If you’ve ever made a meal out of whatever you could find left in the refrigerator because the thought of going to the grocery store for something fresh seemed like an exhaustive proposition, then you’ll understand the logic behind this week’s column.
This is the very first installment of “The Leftovers,” otherwise known as a couple of random topics combined to produce something filling (maybe).
For those of you watching at home, bonus points are available if you can spot the difference between an opinion and news.
Nearly every Saturday at least one random stranger on the Mesabi Tribune Facebook page posts something similar to this in response to my column: Do you get all of your opinions straight from Fox News?
The short answer is no, I do not.
In fact, I don’t have cable television and haven’t for many months.
Most of what I write travels directly from my brain to my fingers into my keyboard and onto the screen in front of me.
I do sometimes have to search the Internet for certain things just to make sure I’m not speaking completely out of my backside. I am but a lowly journalist after all, paid to know a little about a lot of things.
But for the most part I try to base the meat of my commentary on my perspective of life, whether or not that jives with yours.
Thinking for myself is a habit I formed while growing up in the 1970s and 80s.
I know that might blow a mind or two out there but it’s true — people actually formed opinions before the Internet came along and made up their minds for them.
In fact, some of us still use a strange mix of our eyeballs, our ears and our life experiences as a reference point for basing our opinions.
That’s right boys and girls, before Bill Gates developed his life altering algorithms or Steve Jobs glued the world to a phone screen, people used a handful of ancient Jedi mind tricks including common sense and real world experience to help them form independent thoughts.
Ah, the good old days — gone but not forgotten by the majority, just revised to not trigger digital citizens.
One of the misconceptions floating around social media is the idea that school boards voting to require face coverings are doing so in order to leverage federal COVID-19 relief money.
It’s just not true.
Schools across the country have received three rounds of relief funding, one with each stimulus bill that has passed, and the money can be spent on masks or anything else school district officials believe will stop or slow the spread of COVID-19, but masking students is not a requirement to receive the funds.
That information comes straight from the Department of Education.
According to a recent story in Education Week, since March 2020, the federal government has provided $190 billion in pandemic aid to schools, an amount that is more than four times what the U.S. Education Department spends on K-12 schools in a typical year.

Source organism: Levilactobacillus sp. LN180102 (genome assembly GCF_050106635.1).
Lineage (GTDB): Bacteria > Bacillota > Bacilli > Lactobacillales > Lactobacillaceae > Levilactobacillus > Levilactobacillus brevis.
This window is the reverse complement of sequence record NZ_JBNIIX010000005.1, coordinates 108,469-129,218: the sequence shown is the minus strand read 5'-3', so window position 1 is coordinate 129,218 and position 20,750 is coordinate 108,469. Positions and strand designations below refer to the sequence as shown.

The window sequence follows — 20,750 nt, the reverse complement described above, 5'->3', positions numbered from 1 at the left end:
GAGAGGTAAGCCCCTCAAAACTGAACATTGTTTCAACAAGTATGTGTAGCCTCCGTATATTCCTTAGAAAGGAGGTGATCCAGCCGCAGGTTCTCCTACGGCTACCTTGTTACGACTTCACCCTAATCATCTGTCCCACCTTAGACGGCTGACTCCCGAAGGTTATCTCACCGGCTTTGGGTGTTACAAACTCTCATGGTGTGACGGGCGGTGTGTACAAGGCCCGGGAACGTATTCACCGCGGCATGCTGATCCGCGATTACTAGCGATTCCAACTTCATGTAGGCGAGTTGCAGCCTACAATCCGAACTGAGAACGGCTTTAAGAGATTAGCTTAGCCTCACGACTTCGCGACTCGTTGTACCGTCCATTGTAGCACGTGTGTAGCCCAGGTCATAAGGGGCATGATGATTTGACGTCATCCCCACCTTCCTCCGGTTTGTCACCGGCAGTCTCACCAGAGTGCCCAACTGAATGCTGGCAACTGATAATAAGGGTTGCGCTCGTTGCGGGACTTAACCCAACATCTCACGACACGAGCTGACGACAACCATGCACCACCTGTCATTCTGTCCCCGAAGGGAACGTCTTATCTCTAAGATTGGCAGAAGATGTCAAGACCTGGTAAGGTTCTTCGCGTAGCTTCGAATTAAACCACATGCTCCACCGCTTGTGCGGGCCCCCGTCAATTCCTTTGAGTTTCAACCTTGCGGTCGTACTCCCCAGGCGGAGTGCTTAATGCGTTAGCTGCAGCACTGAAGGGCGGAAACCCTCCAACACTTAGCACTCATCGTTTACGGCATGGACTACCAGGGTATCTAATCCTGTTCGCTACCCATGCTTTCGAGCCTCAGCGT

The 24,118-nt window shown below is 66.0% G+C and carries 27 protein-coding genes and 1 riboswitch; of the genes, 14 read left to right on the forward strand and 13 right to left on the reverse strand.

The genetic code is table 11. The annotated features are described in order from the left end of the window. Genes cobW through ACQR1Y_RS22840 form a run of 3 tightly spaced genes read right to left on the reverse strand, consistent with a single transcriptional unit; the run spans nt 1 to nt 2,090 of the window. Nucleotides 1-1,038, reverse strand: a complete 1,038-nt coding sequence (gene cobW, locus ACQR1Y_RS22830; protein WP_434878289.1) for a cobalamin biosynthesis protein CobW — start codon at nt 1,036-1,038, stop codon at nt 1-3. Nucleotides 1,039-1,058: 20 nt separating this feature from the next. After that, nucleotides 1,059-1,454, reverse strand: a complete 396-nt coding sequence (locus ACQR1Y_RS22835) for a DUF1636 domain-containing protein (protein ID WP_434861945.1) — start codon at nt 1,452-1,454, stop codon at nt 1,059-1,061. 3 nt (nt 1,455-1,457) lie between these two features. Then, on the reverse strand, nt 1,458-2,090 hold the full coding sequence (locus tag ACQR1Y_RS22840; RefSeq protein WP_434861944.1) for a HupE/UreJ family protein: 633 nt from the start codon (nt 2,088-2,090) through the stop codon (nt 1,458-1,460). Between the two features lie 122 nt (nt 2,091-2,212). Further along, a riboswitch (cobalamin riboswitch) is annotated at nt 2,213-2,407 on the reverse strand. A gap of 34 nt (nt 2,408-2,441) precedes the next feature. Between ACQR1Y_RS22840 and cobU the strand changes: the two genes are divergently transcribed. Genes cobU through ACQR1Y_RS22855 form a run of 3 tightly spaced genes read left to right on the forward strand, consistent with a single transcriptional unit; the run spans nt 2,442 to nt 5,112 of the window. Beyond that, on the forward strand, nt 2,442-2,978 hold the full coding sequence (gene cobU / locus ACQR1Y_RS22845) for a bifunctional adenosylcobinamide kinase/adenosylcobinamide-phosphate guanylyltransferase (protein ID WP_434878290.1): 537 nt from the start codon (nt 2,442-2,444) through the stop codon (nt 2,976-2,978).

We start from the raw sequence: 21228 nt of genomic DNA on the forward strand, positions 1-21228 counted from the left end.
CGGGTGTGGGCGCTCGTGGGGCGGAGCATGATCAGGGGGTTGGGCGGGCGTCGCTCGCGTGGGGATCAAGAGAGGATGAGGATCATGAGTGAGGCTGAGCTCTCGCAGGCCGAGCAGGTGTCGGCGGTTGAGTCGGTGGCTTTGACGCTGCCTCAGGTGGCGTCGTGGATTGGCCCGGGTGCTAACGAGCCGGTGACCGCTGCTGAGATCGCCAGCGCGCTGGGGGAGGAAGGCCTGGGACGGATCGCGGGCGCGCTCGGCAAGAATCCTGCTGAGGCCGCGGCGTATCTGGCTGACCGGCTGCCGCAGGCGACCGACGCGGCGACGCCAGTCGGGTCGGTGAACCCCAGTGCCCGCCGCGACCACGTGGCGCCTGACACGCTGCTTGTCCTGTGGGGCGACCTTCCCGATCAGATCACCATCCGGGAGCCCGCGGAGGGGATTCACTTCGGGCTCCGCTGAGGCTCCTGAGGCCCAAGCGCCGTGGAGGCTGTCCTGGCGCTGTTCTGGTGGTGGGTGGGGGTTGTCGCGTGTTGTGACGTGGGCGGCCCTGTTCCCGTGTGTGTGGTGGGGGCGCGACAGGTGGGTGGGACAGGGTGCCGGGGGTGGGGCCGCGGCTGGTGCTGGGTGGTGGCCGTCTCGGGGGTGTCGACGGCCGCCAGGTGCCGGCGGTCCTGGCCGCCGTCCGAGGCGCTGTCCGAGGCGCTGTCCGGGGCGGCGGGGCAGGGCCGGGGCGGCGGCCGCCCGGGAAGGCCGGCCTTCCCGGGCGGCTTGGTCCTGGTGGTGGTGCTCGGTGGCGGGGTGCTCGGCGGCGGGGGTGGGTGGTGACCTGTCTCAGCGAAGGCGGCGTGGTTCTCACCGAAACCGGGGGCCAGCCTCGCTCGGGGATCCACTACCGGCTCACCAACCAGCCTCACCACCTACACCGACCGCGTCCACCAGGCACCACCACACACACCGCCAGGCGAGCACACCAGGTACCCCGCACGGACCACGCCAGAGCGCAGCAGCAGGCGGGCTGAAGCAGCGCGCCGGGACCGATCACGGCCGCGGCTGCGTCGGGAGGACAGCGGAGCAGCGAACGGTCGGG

“The latest and largest round of funding, totaling $123 billion, is still being distributed and gives schools enormous flexibility in how to spend it. While 20% must be used to address learning setbacks, the rest can be used on nearly any cost school officials deem ‘reasonable and necessary,’” according to an Associated Press story from early September.
Schools have three years to spend the latest round.
The theory that schools are masking up for cash might stem from President Joe Biden saying earlier this fall that the federal government would make up funds for school district’s who chose to enforce mask mandates in counties or states where the powers that be above them threatened financial repercussions if they did.
An AP story from earlier this year reported that some districts are opposing their states to strengthen COVID-19 safety measures. Alachua and Broward counties in Florida, for example, defied the governor to require masks in schools.
At that point the president announced that the feds would fill in any gaps in funding that result. That money goes above and beyond the $123 billion set aside for school reopenings in the American Rescue Plan.
According to the White House at the time of the announcement, "Local school districts will be able to apply to the Department of Education in the coming weeks to restore funding withheld by state leaders ... when a school district implemented strategies to help prevent the spread of COVID-19 in schools."
That program is called Project SAFE (Supporting America's Families and Educators), and it will be funded under Title IV of the Every Student Succeeds Act.
Minnesota is definitely not Florida and school districts here aren’t facing the same challenges.